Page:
London, 007 Style 

By Matthew Link

Originally published on Advocate.com November 13 2008 1:00 AM ET

Bond has firmly
swashbuckled into the 21st century in the form of hunky
Daniel Craig (the best-built Bond to date, it must be said),
who is bursting onto screens in the brand-new
Quantum of Solace this Friday. The randy
and decidedly metrosexual 007 (who loves labels and
looking like he just strolled off a catwalk) has long
been an inspiration for gay men the world over. Although
he's better known as a global jet-setter,
James’s hometown of London holds many of the
keys to his persona -- it's where he dressed, ate, slept,
and had his hair done. Here’s your chance to
swagger in his footsteps and imagine your travels are
on Her Majesty’s Secret Service expense account

Checking In

One of the best
hotels in London and one that happens to have a strong
Bond tie-in is Duke’s (St. James’s Place,
+44-20-7491-4840, www.dukeshotel.com), a
five-star boutique hotel that has a long history of
putting up noble visitors to Buckingham Palace nearby.
With 90 rooms and an Old World English feel, it’s
tucked away on a quiet alleyway in the exclusive
Mayfair district. Bond creator Ian Fleming, a frequent
visitor to Duke’s (he was a member of the
gentlemen’s Carlton Club nearby), is said to
have invented his shaken, not stirred vodka martini in
the hotel’s exclusive bar (dress code required, of
course).

Nowadays Daniel
Craig would probably be checking into the sleek and hip
Mayfair Hotel (Stratton Street, +44-20-7629-7777, www.radissonedwardian.com/londonuk_mayfair).
This ultrasophisticated property is decorated with Buddha
motifs, and its luxury spa is a rare treat in London.
The shiny, seen-and-be-seen windowed bar is
unbelievable, with gourmet food and specialty drink
parings. Cher even stayed here for a couple weeks --
how’s that for a gay stamp of approval?

This lavish Ritz
(150 Piccadilly, +44-20-7493-8181, www.theritzhotel.co.uk)
is the quintessential Bondian hotel. Bond set up
temporary residence here in the novels Diamonds Are
Forever
and The Man With the Golden Gun, and he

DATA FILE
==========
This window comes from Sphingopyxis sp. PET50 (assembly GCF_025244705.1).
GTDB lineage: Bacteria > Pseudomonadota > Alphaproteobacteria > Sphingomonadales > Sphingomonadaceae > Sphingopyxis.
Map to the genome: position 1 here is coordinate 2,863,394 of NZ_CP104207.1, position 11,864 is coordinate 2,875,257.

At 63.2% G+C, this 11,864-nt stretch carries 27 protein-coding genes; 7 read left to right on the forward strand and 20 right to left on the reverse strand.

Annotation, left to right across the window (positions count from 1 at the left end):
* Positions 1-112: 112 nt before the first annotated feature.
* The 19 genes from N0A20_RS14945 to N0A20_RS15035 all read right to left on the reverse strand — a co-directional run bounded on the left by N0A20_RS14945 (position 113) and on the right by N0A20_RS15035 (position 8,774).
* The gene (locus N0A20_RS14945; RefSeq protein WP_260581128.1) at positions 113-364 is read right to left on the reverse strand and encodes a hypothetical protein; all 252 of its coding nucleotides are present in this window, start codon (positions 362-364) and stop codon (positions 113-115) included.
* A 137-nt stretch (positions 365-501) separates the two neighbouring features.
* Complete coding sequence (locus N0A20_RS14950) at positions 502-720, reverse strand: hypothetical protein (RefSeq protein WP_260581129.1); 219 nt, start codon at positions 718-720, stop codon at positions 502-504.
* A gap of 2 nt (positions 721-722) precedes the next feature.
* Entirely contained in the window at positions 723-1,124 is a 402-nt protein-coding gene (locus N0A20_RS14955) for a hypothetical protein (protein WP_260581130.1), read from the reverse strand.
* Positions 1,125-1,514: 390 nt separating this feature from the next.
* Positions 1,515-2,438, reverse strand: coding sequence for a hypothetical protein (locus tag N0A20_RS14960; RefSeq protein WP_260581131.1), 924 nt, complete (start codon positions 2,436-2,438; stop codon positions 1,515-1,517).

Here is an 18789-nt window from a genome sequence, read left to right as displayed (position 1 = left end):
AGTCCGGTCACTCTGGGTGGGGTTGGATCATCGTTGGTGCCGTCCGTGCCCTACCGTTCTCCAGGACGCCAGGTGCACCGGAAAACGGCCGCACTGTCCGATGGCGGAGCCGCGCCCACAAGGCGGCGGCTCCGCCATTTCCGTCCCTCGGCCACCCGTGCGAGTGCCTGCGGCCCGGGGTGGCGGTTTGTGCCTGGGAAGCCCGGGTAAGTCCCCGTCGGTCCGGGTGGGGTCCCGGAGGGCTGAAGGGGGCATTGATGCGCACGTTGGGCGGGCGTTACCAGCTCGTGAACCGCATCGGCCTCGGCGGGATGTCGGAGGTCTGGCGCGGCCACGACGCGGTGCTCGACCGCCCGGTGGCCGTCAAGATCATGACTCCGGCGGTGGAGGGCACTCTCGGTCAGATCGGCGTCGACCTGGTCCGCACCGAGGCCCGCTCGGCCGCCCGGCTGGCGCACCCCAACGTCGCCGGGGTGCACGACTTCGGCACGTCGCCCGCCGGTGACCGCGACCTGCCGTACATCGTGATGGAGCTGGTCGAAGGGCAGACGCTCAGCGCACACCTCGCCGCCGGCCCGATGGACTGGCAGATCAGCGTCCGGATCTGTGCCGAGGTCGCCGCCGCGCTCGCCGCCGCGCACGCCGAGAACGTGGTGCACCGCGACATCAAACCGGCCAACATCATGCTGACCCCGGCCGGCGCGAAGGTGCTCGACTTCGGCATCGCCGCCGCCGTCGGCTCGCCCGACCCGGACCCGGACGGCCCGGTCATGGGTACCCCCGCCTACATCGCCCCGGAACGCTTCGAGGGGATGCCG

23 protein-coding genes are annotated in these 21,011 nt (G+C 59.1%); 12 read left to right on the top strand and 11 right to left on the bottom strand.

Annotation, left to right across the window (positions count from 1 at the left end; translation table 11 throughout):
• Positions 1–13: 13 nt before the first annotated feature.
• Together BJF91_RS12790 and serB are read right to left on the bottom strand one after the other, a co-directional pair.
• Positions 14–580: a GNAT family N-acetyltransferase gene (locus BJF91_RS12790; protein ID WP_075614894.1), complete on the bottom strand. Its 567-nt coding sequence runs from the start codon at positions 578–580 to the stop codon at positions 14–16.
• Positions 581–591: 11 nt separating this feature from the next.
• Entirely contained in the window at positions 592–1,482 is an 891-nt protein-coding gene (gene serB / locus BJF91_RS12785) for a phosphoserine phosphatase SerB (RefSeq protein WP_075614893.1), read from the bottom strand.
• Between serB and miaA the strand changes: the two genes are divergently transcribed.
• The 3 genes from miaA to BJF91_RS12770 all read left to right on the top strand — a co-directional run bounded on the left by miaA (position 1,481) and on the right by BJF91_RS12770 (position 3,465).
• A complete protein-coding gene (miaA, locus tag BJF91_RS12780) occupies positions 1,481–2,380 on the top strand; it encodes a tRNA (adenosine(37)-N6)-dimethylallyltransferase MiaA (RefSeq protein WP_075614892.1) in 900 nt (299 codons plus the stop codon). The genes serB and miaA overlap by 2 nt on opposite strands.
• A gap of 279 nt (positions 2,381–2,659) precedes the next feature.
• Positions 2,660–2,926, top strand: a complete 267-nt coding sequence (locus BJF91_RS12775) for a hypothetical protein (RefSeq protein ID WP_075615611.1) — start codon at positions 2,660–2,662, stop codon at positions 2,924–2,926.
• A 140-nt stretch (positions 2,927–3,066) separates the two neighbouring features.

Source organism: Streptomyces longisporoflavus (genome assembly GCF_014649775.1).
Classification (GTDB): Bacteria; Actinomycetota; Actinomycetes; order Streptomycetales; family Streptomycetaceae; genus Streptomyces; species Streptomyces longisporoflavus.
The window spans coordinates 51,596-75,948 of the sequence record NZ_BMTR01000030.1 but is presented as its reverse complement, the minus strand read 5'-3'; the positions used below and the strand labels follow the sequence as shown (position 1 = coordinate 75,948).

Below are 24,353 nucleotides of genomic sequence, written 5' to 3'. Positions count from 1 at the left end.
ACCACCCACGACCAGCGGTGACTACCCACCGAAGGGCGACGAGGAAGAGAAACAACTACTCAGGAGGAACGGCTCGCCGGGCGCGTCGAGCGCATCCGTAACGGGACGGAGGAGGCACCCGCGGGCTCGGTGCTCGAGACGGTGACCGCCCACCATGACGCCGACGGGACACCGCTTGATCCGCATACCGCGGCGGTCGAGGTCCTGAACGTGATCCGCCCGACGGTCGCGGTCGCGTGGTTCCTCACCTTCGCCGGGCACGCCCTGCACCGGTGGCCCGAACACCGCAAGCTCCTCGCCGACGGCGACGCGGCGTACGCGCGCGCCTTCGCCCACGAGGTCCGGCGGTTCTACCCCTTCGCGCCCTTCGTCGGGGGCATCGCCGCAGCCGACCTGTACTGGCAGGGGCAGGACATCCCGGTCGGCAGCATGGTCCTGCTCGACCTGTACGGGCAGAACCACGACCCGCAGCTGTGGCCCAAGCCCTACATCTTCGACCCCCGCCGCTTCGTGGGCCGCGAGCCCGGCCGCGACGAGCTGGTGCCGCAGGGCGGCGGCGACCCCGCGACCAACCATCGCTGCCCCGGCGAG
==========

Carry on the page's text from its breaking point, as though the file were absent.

preferred the suites overlooking Green Park. Ian
Fleming frequently dined at the hotel’s posh
restaurant, one of his favorites. The Ritz has undergone
nearly $93 million in renovations, restoring the
architecture and even the fabrics to their original
luxurious Louis XVI style. Make like James and enjoy
the Champagne Afternoon Tea service at 7:30 nightly (formal
jacket and tie required).

Seeing the Sites

The Imperial War
Museum (Lambeth Road, +44-20-7416-5000, www.iwm.org.uk) is an
ubermasculine venue with guns, planes, and tanks, but don
your tux for a stroll through the current “For
Your Eyes Only: Ian Fleming and James Bond”
exhibit, chronicling the birth of 007, Fleming’s war
years, and cool items like paperback covers and
official movie props, including an underwater
mobile from Thunderball and Halle Berry’s
tangerine bikini from Die Another Day.

Bond (in the form
of Pierce Brosnan) engages in a no-holds-barred fencing
match in Die Another Day, nearly destroying the
club Blades in the process. (You probably remember the scene
mostly for the wooden cameo appearance by a
leather-clad Madonna.) It was actually shot at a
historic gentlemen’s club, the sumptuous Reform Club
(104 Pall Mall, +44-20-7930-9374, www.reformclub.com),
founded in 1836. You needn’t even know a member
to gaze on the grand interiors -- the club offers free
tour appointments to visitors on weekday mornings.

Where else would
007 attend an auction but New Bond Street? That’s the
address of Sotheby’s Auction House (34-35 New Bond
St., +44-20-7293-5000, www.sothebys.com), where
Bond scrutinizes suspicious bidding over a
Fabergé egg by Russian spies in the short story
The Property of a Lady -- a scene re-created
for the film Octopussy with Roger Moore.

 Ritz Hotel x390 (courtesy) | advocate.com

In The World
Is Not Enough,
Pierce Brosnan chases a catsuited
brunet in a speedboat and finally falls from a hot-air
balloon onto the enormous Millennium Dome, now called
the O2 (Peninsular Square, +44-20-7536-2600,
www.theo2.co.uk) and filled with an entire street of
bars, restaurants, and leisure attractions and the
breathtakingly modern O2 arena, host to many rock
concerts and sporting events, including the 2012
Olympics.

Preen and Primp 

The classic
London tailor Turnbull and Asser (71 and 72 Jermyn St.,
+44-20-7808-3000, www.turnbullandasser.com) created
007’s shirts for about a dozen of the Bond
films. Beyond being Fleming’s favorite clothier
(he favored their Sea Island cotton shirts), T&A also
dressed the likes of Winston Churchill and the Duke of
Windsor. The firm sells a collection of James Bond
ties, and if you’ve ever wondered if 007 is a
boxers or briefs kind of guy (who hasn’t), let it be
known that he acquired his white shorts from T&A
as well! 

How does Bond
keep every hair in place? Ian Fleming made sure our spy
used Trumper’s hairdressing lotion. Geo F. Trumper (9
Curzon St., +44/20-7499-1850, www.trumpers.com) was
the author’s favorite barbershop and has also
been the haircutter of the royal family for over a century.
While relaxing in mahogany-paneled private cubicles, enjoy a
designer haircut and a traditional wet shave with hot
towels, open razor, and face massage. Who says spy
work need be all blood and guts?